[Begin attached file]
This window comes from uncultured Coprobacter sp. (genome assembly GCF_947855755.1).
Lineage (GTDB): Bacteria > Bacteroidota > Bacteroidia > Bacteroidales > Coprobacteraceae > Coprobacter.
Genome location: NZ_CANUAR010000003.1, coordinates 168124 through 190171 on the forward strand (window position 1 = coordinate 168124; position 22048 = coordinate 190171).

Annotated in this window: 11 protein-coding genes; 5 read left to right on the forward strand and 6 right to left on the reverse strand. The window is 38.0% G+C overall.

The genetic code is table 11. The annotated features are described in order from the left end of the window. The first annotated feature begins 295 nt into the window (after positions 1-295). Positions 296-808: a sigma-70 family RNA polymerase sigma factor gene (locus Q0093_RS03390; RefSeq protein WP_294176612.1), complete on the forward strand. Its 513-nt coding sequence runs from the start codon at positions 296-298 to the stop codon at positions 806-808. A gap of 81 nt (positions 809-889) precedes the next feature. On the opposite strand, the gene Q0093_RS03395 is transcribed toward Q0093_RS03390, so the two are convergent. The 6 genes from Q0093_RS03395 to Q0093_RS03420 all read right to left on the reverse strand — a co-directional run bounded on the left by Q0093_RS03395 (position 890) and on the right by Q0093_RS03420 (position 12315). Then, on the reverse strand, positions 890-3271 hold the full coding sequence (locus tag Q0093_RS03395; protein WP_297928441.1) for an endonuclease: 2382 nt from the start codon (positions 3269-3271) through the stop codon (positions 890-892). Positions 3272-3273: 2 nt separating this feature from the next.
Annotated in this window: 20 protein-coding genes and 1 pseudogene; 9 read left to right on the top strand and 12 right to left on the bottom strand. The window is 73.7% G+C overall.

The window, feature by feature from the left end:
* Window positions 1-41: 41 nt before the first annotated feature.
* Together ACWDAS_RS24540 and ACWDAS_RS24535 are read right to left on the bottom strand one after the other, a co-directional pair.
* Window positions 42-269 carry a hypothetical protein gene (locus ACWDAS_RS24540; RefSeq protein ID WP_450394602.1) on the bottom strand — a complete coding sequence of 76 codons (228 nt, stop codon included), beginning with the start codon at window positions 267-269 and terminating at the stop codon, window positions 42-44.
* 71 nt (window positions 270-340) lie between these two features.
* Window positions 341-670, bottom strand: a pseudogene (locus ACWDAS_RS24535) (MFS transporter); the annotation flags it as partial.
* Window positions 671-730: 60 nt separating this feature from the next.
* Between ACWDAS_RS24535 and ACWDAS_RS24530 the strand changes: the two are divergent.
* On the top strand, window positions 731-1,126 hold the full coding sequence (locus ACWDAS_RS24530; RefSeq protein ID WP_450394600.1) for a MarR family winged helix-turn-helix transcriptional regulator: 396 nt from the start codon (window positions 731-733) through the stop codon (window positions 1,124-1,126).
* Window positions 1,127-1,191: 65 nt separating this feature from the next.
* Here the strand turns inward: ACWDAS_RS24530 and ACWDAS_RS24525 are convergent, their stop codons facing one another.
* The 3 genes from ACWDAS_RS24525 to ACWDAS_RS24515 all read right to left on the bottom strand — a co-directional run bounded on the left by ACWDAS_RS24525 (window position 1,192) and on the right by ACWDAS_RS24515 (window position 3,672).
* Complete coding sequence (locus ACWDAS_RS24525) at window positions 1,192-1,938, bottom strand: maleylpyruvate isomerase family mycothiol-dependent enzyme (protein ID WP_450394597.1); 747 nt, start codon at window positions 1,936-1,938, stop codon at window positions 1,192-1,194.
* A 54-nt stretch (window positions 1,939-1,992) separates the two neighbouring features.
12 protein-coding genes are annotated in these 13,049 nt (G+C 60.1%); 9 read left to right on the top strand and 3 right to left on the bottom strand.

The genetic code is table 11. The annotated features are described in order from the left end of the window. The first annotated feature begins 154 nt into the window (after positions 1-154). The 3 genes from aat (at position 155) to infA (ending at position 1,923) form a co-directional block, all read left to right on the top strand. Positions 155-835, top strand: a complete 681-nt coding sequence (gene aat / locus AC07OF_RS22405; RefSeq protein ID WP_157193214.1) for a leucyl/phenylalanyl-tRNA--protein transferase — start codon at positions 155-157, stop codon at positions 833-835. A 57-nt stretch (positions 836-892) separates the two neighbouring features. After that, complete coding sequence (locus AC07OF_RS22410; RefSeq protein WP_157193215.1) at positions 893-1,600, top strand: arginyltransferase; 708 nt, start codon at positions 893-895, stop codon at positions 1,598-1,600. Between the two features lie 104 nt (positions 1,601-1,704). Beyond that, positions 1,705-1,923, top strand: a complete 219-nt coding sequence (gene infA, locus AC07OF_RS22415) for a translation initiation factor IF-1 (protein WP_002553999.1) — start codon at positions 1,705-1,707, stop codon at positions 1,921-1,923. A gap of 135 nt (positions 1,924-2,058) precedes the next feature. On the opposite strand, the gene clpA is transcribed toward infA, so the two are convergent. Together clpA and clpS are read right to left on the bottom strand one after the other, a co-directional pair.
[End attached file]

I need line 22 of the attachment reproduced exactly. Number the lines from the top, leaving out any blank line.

The genetic code is table 11. The annotated features are described in order from the left end of the window. The first annotated feature begins 154 nt into the window (after positions 1-154). The 3 genes from aat (at position 155) to infA (ending at position 1,923) form a co-directional block, all read left to right on the top strand. Positions 155-835, top strand: a complete 681-nt coding sequence (gene aat / locus AC07OF_RS22405; RefSeq protein ID WP_157193214.1) for a leucyl/phenylalanyl-tRNA--protein transferase — start codon at positions 155-157, stop codon at positions 833-835. A 57-nt stretch (positions 836-892) separates the two neighbouring features. After that, complete coding sequence (locus AC07OF_RS22410; RefSeq protein WP_157193215.1) at positions 893-1,600, top strand: arginyltransferase; 708 nt, start codon at positions 893-895, stop codon at positions 1,598-1,600. Between the two features lie 104 nt (positions 1,601-1,704). Beyond that, positions 1,705-1,923, top strand: a complete 219-nt coding sequence (gene infA, locus AC07OF_RS22415) for a translation initiation factor IF-1 (protein WP_002553999.1) — start codon at positions 1,705-1,707, stop codon at positions 1,921-1,923. A gap of 135 nt (positions 1,924-2,058) precedes the next feature. On the opposite strand, the gene clpA is transcribed toward infA, so the two are convergent. Together clpA and clpS are read right to left on the bottom strand one after the other, a co-directional pair.